Peter Catterall, Patrick Doorly, A. W. Purdue, Peter J. Smith and Nicholas D. Thomson...

A weekly look over the shoulders of our scholar-reviewers

September 18, 2014

Peter Catterall, reader in history, University of Westminster, is reading Sandi Toksvig’s Flying Under Bridges (Sphere, 2001). “This novel offers both a moving plea for gay marriage and a powerful refutation of evangelical homophobia. It is remarkable how far we have moved since 2001. Less progress has been made on Toksvig’s other target. The social construction of gender relations – admittedly to different degrees – is shown here as oppressive of both women and men, and doubly so for gay people.”

Book review: Lila, by Robert M. Persig

Patrick Doorly, part-time lecturer in the history of art, department for continuing education, University of Oxford, is re-reading Robert M. Pirsig’s Lila: An Inquiry into Morals (Alma, 2011). “In Zen and the Art of Motorcycle Maintenance, Pirsig showed how ‘quality’ (Plato’s arête) is not an attribute of subject or object, but the event in which subject and object unite and dissolve. Lila develops a comprehensive metaphysics around this primary experience, illustrated by the dramatis personae of the narrative. A thrilling journey with a first-class mind.”

Book review: Crisis of Empire, by Jeremy Black

A. W. Purdue, visiting professor of history, Northumbria University, is reading Jeremy Black’s Crisis of Empire: Britain and America in the Eighteenth Century (Bloomsbury, 2014). “Black reassesses the American Revolution, or War of Independence, in the context of Britain’s rise as a major world power. He emphasises the close relations between Britain and the colonists, the errors that led to what was, to a great extent, a civil war, and the reactions of Native Americans and black slaves and ex-slaves. The outcome owed much to the intervention of Britain’s colonial rivals, but the crisis would prove to be only a disruption to Britain’s progress towards colonial and maritime dominance.”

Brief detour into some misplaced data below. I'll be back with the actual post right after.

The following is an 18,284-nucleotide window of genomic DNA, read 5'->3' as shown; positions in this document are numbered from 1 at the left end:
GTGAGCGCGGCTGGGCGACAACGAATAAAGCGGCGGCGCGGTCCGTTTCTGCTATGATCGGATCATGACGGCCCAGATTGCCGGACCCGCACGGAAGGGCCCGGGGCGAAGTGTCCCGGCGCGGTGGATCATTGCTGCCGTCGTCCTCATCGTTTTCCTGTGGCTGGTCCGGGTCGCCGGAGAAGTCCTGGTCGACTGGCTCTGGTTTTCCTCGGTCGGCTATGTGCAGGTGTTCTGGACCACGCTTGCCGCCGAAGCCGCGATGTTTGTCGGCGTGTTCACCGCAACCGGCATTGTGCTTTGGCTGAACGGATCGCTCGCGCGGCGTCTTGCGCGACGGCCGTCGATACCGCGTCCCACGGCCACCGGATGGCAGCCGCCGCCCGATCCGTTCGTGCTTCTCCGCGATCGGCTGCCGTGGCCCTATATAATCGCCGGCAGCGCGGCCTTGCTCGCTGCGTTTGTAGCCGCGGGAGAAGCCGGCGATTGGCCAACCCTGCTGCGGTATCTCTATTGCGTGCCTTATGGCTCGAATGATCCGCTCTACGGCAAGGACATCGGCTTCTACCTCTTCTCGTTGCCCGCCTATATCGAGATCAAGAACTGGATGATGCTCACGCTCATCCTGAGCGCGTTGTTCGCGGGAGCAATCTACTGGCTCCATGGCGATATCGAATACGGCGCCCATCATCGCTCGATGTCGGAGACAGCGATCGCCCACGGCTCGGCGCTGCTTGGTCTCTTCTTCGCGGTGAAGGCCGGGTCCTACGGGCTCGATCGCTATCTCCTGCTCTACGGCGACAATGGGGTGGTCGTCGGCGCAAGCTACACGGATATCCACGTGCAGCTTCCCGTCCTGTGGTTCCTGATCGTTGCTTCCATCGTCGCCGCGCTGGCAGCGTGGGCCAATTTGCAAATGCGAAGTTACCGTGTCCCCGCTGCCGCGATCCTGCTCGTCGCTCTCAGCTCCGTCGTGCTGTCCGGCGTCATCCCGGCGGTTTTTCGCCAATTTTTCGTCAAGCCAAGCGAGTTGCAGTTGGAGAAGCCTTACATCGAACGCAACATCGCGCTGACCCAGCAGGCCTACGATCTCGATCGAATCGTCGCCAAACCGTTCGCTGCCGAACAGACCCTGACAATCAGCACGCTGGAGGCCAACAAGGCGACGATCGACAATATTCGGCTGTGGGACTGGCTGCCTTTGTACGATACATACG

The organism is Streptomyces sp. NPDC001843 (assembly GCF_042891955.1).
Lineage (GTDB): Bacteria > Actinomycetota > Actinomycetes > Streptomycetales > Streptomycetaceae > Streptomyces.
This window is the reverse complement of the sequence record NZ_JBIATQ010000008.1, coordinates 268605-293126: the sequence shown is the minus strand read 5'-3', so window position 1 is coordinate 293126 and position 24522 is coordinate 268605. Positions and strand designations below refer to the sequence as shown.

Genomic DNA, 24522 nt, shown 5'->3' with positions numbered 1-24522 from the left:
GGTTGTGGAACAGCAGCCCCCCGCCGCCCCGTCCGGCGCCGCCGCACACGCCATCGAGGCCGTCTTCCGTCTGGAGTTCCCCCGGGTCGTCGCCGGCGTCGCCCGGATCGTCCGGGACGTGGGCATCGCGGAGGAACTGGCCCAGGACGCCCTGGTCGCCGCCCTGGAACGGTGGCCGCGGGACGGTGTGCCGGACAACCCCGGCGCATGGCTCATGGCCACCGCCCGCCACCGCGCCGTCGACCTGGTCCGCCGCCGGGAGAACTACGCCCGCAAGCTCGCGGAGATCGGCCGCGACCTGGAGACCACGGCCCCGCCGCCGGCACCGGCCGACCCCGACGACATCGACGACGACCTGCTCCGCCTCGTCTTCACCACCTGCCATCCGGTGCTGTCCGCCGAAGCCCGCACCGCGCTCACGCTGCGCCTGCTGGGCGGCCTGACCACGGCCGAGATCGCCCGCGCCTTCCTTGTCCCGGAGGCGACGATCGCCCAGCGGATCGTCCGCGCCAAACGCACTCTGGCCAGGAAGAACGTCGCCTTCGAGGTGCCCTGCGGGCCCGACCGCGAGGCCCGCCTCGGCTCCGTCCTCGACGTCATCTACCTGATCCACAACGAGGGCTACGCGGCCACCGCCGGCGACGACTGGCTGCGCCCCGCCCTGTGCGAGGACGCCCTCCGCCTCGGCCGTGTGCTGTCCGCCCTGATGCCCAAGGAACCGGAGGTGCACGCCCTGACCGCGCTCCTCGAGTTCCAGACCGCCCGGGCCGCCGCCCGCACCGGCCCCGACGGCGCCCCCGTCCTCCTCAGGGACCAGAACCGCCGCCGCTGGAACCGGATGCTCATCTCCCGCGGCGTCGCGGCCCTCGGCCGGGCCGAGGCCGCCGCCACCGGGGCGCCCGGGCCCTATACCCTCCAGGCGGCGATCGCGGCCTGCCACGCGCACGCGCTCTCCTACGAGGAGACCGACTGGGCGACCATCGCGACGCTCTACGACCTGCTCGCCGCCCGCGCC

Book review: On Chesil Beach, by Ian McEwan

Peter J. Smith, reader in Renaissance literature, Nottingham Trent University, has just finished Ian McEwan’s On Chesil Beach (Jonathan Cape, 2007). “Edward and Florence, perched on the brink of the swinging Sixties, are honeymooning in Dorset. This delicate novel tells of their sexual expectations and inseparable anxieties. Lawrencian in its elemental power and Arnoldian in its cussed indifference, the beach itself is the backdrop to their final confrontation. An exemplum of human disappointment, pitiable, urgent and a wonderful read.”

Book review: Handbook of Executive Functioning, edited by Sam Goldstein and Jack Naglieri

Nicholas D. Thomson, a doctoral candidate in developmental psychopathology at Durham University, is reading Handbook of Executive Functioning, edited by Sam Goldstein and Jack Naglieri (Springer, 2014). “Given the academic and clinical credibility of the contributors, readers can appreciate the quality and scope of knowledge within this book before going beyond the contents. The editors have compiled a go-to guide for the latest research on executive functioning, confirming it as a necessary multidisciplinary tool for psychology. This is the perfect companion for neuropsychologists.”

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